Gary Cartwright, teller of Texas stories, dies at 82
By Alyson Ward
February 22, 2017
Texas writer Gary Cartwright died in Austin Wednesday at 82. The longtime Texas Monthly writer had a deep talent for storytelling, and he made his name telling the stories of Texans.
Cartwright studied journalism and government at Texas Christian University and wrote for Texas newspapers including the Fort Worth Star-Telegram and the Dallas Morning News, as well as national magazines such as Esquire and Rolling Stone. But his writing for Texas Monthly made him a boldface name in his home state: One of the first writers hired when the magazine started in 1973, he retired as a senior editor in 2010.
In the '60s and '70s, Cartwright ran with the "Mad Dogs," an outlaw crew of hard-partying writers, journalists and others in and around Austin. His friends included Bud Shrake, Dennis Hopper, Jerry Jeff Walker, Larry L. King and Ann Richards, who would later be elected governor.
"Those years were a lot of fun," said Jan Reid, an author and longtime Texas Monthly writer who became a "junior member" of the crowd in the mid-'70s. "There were some casualties. But it was a great time to be young and getting started in the profession and having such a remarkable set of talented friends."
Cartwright made "one serious attempt" at writing fiction, Reid said, a novel about pro football called "The Hundred-Yard War." "But nonfiction was his gift, and he knew that."
He spent some time as a sportswriter, but he started his newspaper career on the police beat, Reid said. "He loved the chase, and that was a big part of what he went on to do."
Eventually, Cartwright specialized in-depth crime stories. Two of his most successful books were based on crime reporting he did for Texas Monthly: "Dirty Dealing," about drug smugglers on the Mexican border; and "Blood Will Tell," about the trial of Cullen Davis, the Fort Worth oilman who was acquitted of shooting his estranged wife and murdering her lover and her daughter. "Dirty Dealing" also became a TV movie.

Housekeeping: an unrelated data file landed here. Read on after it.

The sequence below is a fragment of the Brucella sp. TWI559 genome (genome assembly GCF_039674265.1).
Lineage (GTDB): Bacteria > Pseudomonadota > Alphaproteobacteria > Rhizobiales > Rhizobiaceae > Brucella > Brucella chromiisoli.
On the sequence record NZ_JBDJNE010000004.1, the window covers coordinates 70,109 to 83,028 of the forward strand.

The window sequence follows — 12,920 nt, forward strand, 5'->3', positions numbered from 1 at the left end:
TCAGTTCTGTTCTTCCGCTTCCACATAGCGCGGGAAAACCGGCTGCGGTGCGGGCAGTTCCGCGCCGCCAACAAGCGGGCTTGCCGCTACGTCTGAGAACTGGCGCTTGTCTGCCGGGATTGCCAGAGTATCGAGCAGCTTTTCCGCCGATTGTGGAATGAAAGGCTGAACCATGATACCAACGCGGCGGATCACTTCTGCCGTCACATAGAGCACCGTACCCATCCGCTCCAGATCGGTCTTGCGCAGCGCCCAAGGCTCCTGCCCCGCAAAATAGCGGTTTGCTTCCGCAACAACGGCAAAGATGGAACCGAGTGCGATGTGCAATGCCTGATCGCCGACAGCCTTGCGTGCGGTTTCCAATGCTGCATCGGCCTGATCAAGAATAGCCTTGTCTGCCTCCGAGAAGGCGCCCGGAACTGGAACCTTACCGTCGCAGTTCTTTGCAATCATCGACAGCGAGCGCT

Evan Smith, CEO of the Texas Tribune, first met Cartwright more than 25 years ago, when Smith was hired as editor of Texas Monthly.
Cartwright was an icon at the magazine by then, but "he never lorded his status over anybody there," Smith said. "He was not a prima donna. He was the exact opposite of that."
Instead, Smith said, Cartwright was the magazine's institutional memory, an invaluable link to a Texas that is fast disappearing.
"You'd go to Gary and say, 'Talk about the [Dallas] Cowboys in the [Tom] Landry days,' or 'Talk about Jack Ruby,' or 'Talk about the police in Dallas back in the day of [prosecutor] Henry Wade," Smith said. "Gary was a link to another time in Texas that was the backdrop for everything that was happening."
In his 2015 memoir, "The Best I Recall," Cartwright wrote frankly about his "careless" and occasionally violent decades of drinking, smoking and partying. That era of his life ended abruptly in 1988, when he had a heart attack and quintuple bypass surgery. The clean living he embraced became fodder for his book "HeartWiseGuy."
Cartwright married four times. His son, Mark Cartwright, died in 1997 of acute leukemia.
"He lived a hard life, and he lived in all the corners of it," Smith said.
As a writer, Cartwright "had great range and durability," Reid said. "I don't have any idea how many magazine articles he wrote, but it seemed like it was always rolling — a rolling, continuing panorama of where we're living."
Born: 8/10/1934, Dallas, Texas, U.S.A.
Died: 2/22/2017, Austin, Texas, U.S.A.
Gary Cartwright’s westerns – writer:
JW Coop – 1971
Pair of Aces - 1990